Then I saw what the Etoile Polaire was headed into the day after Francois had been airlifted to the hospital on the way to the Bay of Biscay: steady west-southerly winds of 30 knots with gusts of 40 knots and a rough to very-rough sea state. My thoughts remained with the Etoile Polaire during the next 48 hours, as I wondered how Bérangère was getting along. Meanwhile, we weathered out the gale in the relative comfort of the port since conditions had become way too nasty now to sail across the Channel to the Scilly Islands.
A few days later I breathed a sigh of relief when the Etoile Polaire made it safely to Lisbon, while three other boats in their class had to abandon the leg. The Etoile Polaire then continued on the next leg of the race, eventually arriving safely in Cadiz, Spain. But while en route to Coruna, Spain, from Cadiz, the helm suffered a breakage and the Etoile Polaire had to be towed back to port.
Other ships in the fleet fared even worse than the Etoile Polaire did later in the race, such as the Polish Kapitan Borchardt, a 90-foot schooner that struggled to arrive at the final stop in Dublin with a broken mast and no power following 60-knot gusts and up to 30-foot waves. Fortunately, no serious injuries were reported on any of the ships. The Cuauhtemoc, a three-masted ship from Mexico, won the overall race, averaging over 10 knots during the last leg from Coruna to Dublin.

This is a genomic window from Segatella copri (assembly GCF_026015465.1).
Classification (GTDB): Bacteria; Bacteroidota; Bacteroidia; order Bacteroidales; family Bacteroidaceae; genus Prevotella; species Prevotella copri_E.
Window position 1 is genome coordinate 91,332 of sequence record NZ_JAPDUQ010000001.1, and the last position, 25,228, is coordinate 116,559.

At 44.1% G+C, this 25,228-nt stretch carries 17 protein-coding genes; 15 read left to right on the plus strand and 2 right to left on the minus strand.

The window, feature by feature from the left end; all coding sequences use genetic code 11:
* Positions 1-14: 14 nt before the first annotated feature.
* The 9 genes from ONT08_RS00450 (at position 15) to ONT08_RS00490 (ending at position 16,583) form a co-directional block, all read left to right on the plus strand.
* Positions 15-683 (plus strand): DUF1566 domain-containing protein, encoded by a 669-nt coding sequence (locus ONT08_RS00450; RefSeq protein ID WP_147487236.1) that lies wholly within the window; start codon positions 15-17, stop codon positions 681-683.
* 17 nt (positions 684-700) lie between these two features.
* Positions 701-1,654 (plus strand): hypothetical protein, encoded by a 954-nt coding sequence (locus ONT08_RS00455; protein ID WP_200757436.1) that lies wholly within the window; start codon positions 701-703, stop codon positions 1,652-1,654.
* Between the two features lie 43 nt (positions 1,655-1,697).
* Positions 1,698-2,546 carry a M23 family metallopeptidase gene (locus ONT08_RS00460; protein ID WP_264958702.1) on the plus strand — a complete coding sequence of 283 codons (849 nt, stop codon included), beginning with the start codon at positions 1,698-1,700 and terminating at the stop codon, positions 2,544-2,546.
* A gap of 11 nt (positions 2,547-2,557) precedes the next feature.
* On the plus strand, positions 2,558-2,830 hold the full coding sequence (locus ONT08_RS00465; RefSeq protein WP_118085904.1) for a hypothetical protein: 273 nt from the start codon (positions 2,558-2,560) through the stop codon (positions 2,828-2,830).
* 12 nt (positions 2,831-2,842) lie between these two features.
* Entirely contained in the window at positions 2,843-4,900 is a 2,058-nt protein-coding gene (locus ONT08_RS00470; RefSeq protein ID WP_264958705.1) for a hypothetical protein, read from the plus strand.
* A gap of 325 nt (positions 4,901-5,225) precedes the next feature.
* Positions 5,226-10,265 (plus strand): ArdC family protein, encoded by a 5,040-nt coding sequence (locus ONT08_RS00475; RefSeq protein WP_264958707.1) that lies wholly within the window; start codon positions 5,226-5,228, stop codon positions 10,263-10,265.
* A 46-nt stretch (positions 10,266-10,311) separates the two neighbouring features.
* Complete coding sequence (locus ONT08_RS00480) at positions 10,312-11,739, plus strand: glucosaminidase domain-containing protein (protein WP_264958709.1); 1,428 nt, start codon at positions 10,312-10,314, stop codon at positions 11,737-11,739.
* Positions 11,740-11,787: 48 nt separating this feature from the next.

I asked Bérangère what she took away from the adventure when I called her after the regatta was over. She conceded that the journey from Brest on the edge of the Bay of Biscay was the biggest test. It was especially challenging to motivate the youngsters to do what they needed to do in the cold and wet as they sailed over rough seas into the wind, which was indeed blowing a steady 30 knots and very gusty. But she also said that she was ready to do the entire journey again and was pleasantly surprised by the reactions of the youngsters.
“The kids remained cheerful, even during the worst part of the trip, and I was amazed by how fast they could adapt,” she said. “For me, observing them was a learning experience in and of itself.”
As for Francois, he said his overall experience had been a positive one, despite the sunburn incident and the rough passage. He said he was ready to give long-distance sailing, and even racing, another try, which is the kind of reaction that the organizers of the race probably want to hear about. Still, he did turn down the opportunity to race with his father on a seven-mile course the following month.